FIG. 3 illustrates graphic block 16 which is in the form of a letter "A." Alternatively, the graphic blocks could be in the form of numbers or other symbols. By the use of this form of block, the user is given a visual and tactile indication of the symbol to aid in its identification. The graphic blocks may be hollow or solid and formed of any suitable material such as wood, plastic, or rigid foam. If plastic, the blocks would preferably be blow or roto-molded. The size of the blocks is optimally uniform such that they are interchangeable with one another. In order to provide for the detachable connection of the block to the carriages, the graphic block is provided with a longitudinal groove 30 which is cut upwardly from the bottom surface 31 of the block 16.

As shown in FIGS. 2 and 4, block 16 is connected to carriage 22 by means of a ridge or flange 32 which is positioned in groove 30. Ridge 32 is preferably offset as at 34 so that the graphic block will not disengage from the carriage when lifted vertically by the block 16 and to assure proper connection of the block to the carriage, i.e., so that a non-symmetrical block such as 14, the letter "D" in FIG. 1, will face in the correct direction. The carriage structure which can also be made of any suitable material, such as wood or plastic, comprises a base 36 and a wheel means generally indicated at 38. Base 36 is in the form of a fork-shaped structure having two downwardly extending legs 38 and 40 divided by a transverse portion 42. Ridge 32 is preferably integral with member 36 and projects upwardly from portion 42. In legs 38 and 40 are provided transverse aligned holes 44 and 46 respectively. These holes provide a transverse bore through which axle 48 of wheel means 38 is positioned. Axle 48 rotatably connects wheel means 38 to base 36. Wheels 50 are mounted on axle 48 on opposite longitudinal sides of carriage 22 outside of legs 38 and 40. Caps 52 retain wheels 50 on axle 48. When axle 48 is hollow as shown, this can be accomplished by cap 52 having an enlarged head 54 and a smaller shank 56 with the shank 56 fitting within axle 48 and the enlarged head 54 restraining outward movement of wheels 50. Alternatively, one wheel mounted to axle 48 between legs 38 and 40 could be used, but this is not preferred.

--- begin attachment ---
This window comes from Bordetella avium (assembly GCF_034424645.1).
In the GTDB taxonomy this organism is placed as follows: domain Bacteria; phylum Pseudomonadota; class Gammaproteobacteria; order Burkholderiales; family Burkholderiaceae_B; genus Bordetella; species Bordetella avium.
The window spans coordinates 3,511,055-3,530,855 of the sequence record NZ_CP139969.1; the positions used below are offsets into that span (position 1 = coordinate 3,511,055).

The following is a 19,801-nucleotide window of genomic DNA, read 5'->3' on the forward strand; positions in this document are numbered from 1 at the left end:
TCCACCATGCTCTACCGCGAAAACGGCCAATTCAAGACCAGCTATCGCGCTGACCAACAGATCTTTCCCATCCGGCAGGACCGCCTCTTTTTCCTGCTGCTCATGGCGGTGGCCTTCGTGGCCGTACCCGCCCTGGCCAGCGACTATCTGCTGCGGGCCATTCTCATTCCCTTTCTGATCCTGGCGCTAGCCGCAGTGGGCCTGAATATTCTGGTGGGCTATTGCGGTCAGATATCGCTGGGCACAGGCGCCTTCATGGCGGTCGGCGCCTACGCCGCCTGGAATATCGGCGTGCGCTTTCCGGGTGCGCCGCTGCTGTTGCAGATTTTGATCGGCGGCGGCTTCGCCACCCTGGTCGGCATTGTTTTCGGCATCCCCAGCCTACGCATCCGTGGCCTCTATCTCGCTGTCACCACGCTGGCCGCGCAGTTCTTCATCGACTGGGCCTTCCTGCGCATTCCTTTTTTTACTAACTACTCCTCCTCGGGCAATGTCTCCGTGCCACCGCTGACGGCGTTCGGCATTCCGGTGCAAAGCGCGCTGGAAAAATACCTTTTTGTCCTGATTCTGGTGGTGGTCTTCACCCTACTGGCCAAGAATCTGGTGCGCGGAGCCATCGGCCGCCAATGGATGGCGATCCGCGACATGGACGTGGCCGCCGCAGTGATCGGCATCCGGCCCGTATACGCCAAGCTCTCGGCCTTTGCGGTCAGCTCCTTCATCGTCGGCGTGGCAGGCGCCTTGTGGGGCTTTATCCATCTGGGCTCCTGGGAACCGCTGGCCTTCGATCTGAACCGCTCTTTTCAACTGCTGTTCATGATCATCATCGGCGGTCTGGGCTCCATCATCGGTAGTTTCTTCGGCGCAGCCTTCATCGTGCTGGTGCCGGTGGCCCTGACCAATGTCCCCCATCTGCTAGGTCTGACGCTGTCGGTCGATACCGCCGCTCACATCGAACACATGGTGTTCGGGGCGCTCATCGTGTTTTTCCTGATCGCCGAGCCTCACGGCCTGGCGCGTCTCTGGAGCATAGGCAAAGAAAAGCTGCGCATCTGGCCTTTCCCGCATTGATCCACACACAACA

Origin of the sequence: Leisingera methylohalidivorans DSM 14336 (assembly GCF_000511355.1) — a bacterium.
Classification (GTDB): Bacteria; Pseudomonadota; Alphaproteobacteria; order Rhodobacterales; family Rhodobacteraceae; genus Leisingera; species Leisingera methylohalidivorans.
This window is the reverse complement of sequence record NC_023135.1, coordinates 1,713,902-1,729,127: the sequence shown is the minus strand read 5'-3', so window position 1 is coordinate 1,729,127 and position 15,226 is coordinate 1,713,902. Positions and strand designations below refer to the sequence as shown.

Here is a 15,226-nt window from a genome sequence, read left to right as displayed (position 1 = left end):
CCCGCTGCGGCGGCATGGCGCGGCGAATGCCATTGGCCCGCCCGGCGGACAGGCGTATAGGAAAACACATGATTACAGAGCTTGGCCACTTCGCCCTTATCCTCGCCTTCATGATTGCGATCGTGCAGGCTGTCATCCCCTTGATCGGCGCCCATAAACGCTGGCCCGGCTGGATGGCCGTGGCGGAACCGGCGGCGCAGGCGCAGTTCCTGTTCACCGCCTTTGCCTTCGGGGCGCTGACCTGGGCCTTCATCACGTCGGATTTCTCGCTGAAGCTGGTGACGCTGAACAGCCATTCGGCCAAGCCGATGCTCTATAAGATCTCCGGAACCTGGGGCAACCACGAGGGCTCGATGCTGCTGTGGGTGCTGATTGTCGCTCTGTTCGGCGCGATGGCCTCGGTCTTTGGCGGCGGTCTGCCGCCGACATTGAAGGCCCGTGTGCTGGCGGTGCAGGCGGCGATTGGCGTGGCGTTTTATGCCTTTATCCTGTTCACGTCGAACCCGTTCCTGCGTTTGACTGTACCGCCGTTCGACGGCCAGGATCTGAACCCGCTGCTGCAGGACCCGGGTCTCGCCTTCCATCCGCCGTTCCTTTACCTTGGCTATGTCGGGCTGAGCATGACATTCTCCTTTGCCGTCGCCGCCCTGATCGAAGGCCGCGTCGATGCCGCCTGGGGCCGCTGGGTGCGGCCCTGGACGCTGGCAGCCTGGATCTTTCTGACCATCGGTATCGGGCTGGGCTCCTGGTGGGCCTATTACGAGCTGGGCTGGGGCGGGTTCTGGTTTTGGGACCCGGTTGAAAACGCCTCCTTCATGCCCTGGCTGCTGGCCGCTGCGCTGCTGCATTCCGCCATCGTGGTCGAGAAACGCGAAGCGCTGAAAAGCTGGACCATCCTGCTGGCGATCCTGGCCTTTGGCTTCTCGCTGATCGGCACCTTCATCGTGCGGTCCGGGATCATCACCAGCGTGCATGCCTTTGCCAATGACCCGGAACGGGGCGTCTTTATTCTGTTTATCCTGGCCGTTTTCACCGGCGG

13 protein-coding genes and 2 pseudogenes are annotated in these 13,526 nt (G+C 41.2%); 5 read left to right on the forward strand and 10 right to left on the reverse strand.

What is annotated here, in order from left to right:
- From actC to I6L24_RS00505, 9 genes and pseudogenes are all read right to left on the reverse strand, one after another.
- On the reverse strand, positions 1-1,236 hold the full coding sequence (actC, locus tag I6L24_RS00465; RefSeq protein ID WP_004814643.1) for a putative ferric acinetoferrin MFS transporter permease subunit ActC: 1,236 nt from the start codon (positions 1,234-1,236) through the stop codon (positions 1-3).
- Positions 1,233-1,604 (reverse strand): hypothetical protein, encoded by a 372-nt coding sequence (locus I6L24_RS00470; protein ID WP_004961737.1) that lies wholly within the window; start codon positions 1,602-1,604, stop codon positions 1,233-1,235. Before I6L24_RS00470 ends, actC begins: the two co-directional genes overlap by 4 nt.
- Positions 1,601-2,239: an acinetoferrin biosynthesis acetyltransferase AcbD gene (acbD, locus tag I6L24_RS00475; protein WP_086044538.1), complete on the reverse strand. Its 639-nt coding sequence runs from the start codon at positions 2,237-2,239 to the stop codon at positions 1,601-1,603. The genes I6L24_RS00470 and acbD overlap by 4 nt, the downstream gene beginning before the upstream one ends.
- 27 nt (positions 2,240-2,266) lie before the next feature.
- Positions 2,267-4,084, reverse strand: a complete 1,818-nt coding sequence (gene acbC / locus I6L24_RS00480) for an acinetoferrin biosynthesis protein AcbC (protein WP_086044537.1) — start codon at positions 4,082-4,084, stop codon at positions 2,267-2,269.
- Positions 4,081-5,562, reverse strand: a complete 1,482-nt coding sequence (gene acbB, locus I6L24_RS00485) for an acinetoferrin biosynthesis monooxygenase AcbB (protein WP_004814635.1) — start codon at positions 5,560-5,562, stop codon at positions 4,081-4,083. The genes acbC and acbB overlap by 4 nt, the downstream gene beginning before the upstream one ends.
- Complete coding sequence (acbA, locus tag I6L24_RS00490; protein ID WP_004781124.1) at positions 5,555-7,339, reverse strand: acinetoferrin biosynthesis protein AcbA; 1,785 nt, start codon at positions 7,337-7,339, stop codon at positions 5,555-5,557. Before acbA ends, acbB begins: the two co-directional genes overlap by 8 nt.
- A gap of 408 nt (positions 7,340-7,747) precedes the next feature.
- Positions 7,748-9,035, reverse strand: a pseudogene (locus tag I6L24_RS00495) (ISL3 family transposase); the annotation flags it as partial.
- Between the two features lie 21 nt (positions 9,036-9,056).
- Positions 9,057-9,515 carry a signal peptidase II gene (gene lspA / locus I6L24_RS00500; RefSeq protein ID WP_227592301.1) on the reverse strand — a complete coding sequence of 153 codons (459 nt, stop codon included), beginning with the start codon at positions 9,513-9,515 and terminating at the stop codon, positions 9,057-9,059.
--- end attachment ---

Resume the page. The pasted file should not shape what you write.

FIGS. 2 and 5 illustrate the coupling means of the present invention used to link the toy units to one another. On opposite lateral sides of carriage 22 are provided flanges 60 and 62. Projecting upwardly from flange 60 is a stud 64. Within flange 62 is provided an aperture 66. Stud 64 and aperture 66 are shaped such that when stud 64 is positioned within aperture 66, there is a snap fitting which allows pivotal movement of the members so connected while also being manually detachable. By virtue of the flanges being on opposite lateral ends of the carriage, the units are connected in longitudinal alignment.